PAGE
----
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If I could release you
Fiona Tang
A Mother’s Day Letter to My Mama Previous Frog and Squirrel and Possum Next

If I could release you

死女包
It cuts deep
Like slitting wounds with shards of glass
Spoiled brat

My English words—thoughts don’t translate
I scramble for shared meaning
It only fuels you further, livid, irate
I try again but they fly past you
Shrill, grating scolding
Scowl, simmering resentment
Your porcelain bowl hits the concrete, shattering
Your happiness
And then mine

You warn me of the day
When regret will settle in for not caring more for you 妈

I’m not enough, and I’ll never be
But even as I come to accept that
I remain hopeful with constant fervor
To release you from your chains
A prisoner to your past
Of trauma and scarcity

You hold onto guilt unremitted
I watch, helpless, as you whip your psyche
For being human
I fear your lifetime will pass
Before you grant yourself amnesty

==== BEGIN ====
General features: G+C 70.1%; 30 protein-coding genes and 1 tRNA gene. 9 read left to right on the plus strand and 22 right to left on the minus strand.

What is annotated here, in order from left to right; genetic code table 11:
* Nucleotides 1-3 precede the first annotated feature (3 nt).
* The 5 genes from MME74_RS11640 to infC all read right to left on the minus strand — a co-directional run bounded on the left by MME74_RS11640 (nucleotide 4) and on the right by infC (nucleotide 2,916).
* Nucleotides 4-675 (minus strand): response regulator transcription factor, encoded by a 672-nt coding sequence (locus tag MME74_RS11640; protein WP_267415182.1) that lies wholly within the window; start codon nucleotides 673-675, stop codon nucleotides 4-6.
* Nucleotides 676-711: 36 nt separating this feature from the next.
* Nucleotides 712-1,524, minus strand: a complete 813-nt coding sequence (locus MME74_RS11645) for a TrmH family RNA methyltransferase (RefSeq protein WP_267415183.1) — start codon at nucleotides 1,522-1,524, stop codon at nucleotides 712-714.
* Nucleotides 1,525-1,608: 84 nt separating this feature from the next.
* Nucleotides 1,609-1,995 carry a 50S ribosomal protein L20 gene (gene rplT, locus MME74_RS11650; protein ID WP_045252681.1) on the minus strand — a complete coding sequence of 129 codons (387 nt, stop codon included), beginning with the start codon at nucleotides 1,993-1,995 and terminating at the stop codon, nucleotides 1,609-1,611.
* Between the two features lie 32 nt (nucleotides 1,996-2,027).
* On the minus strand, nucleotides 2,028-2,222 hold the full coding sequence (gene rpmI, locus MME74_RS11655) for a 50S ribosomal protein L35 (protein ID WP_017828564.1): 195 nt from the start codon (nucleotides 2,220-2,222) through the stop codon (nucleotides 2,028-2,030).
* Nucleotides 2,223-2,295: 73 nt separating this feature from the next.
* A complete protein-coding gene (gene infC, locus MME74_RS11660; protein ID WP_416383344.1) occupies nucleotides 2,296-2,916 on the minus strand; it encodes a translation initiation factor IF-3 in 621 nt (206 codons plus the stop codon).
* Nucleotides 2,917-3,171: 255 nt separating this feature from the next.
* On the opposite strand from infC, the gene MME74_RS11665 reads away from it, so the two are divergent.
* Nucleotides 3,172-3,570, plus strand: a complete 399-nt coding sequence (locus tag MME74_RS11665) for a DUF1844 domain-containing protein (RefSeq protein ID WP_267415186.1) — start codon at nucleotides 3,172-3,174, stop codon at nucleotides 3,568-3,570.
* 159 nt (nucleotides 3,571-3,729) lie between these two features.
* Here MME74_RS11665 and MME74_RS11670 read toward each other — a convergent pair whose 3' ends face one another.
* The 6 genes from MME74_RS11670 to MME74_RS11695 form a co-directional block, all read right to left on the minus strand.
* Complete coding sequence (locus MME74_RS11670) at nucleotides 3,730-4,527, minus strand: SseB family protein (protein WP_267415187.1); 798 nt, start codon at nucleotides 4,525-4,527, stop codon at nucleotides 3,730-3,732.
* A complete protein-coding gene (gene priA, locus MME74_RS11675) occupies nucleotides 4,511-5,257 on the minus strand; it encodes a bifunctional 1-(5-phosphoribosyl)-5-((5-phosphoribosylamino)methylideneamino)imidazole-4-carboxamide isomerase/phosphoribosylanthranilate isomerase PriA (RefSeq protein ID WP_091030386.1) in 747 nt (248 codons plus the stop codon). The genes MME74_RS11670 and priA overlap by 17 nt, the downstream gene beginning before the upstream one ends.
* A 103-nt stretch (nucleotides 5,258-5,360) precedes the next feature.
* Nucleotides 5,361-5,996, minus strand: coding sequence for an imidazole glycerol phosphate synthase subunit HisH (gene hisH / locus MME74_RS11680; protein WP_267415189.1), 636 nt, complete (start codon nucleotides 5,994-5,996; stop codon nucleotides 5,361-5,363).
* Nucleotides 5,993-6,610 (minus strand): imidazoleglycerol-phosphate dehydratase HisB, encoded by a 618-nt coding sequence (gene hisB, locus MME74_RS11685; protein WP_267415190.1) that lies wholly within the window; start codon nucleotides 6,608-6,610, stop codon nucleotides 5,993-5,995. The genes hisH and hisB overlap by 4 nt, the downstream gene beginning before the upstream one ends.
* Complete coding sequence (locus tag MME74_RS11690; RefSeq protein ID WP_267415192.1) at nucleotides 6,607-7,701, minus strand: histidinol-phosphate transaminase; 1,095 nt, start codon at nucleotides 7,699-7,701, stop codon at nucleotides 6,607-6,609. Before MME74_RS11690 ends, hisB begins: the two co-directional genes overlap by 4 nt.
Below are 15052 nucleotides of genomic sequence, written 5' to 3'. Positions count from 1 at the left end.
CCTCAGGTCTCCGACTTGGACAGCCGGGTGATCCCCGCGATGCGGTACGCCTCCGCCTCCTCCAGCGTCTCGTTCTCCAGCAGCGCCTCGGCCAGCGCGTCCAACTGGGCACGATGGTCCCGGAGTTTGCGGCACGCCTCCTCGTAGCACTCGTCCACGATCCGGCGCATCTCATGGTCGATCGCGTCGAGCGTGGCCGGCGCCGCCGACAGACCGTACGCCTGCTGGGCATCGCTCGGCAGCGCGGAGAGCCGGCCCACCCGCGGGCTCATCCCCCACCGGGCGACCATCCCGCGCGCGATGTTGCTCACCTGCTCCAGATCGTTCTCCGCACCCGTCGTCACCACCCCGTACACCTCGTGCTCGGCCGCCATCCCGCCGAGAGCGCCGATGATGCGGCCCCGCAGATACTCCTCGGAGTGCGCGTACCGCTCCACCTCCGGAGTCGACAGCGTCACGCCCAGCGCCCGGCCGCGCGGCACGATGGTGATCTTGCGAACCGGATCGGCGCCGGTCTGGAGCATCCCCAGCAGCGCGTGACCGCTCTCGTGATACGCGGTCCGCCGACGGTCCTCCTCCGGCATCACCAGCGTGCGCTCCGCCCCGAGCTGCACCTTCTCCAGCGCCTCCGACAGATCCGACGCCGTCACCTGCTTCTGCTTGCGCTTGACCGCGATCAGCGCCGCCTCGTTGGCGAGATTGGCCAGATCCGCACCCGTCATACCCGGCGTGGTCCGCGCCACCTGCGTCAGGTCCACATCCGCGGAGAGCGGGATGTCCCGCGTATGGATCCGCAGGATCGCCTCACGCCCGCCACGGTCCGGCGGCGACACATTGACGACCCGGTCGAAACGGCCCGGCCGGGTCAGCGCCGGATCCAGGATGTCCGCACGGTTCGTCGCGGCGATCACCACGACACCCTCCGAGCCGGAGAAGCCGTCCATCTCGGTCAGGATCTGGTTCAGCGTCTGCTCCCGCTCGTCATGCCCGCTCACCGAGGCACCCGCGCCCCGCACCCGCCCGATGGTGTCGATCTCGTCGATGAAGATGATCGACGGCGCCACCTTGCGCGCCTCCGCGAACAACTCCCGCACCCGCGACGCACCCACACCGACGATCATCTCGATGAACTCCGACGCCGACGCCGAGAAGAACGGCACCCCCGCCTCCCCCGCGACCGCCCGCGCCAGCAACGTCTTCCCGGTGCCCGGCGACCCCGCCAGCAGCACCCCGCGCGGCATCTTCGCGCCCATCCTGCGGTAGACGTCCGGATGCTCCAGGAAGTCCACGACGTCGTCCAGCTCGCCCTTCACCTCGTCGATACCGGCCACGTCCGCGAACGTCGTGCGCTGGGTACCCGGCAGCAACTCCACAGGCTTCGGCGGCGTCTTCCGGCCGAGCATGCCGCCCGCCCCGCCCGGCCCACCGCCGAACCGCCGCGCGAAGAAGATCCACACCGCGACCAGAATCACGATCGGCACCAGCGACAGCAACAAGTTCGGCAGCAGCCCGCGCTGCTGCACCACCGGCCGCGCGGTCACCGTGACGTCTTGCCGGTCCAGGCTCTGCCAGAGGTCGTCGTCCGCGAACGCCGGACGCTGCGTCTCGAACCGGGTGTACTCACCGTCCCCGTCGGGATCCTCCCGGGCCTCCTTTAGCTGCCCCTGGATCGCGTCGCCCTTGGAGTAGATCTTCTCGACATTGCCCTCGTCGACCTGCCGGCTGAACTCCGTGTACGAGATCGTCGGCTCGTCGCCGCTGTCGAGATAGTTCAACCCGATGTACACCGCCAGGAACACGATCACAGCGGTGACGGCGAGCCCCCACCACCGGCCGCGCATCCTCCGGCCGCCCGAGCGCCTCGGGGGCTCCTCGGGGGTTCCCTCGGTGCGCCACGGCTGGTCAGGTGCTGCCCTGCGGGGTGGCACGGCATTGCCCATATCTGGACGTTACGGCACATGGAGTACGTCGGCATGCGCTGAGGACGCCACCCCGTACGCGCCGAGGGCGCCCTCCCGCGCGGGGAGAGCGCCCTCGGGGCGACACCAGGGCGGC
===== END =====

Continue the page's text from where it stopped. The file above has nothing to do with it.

I watch, resigned, as you grow senile
I try—fail—to speak reason but it slips past you
Worlds apart
I try—fail—to reach you across a sea
From my privileged land, to which you so lovingly transported me

If I could release you from your chains
I’d give you all that I have

But we’re worlds apart
And I’m not enough, I’ll never be


FIONA TANG is a second-generation Chinese American writer, designer, community organizer, and technologist. She was born in Palo Alto in 1991 and was raised in Fremont, California by her parents, who immigrated from Hong Kong. Her maternal grandparents fled from Communist China in the late 1940s to Kowloon, Hong Kong, where her mother was born, and in 1967, they immigrated as a family to the United States. Fiona is committed to connecting with women of color and collaborating on social justice goals through a lens of empathy and equity. Fiona currently serves as a Community Fellow at Code for America, where she is building a web application that helps people experiencing homelessness find shelter during cold weather. When she isn’t coding, Fiona enjoys reading, writing, drawing, building community, and learning about worker-owned co-ops.


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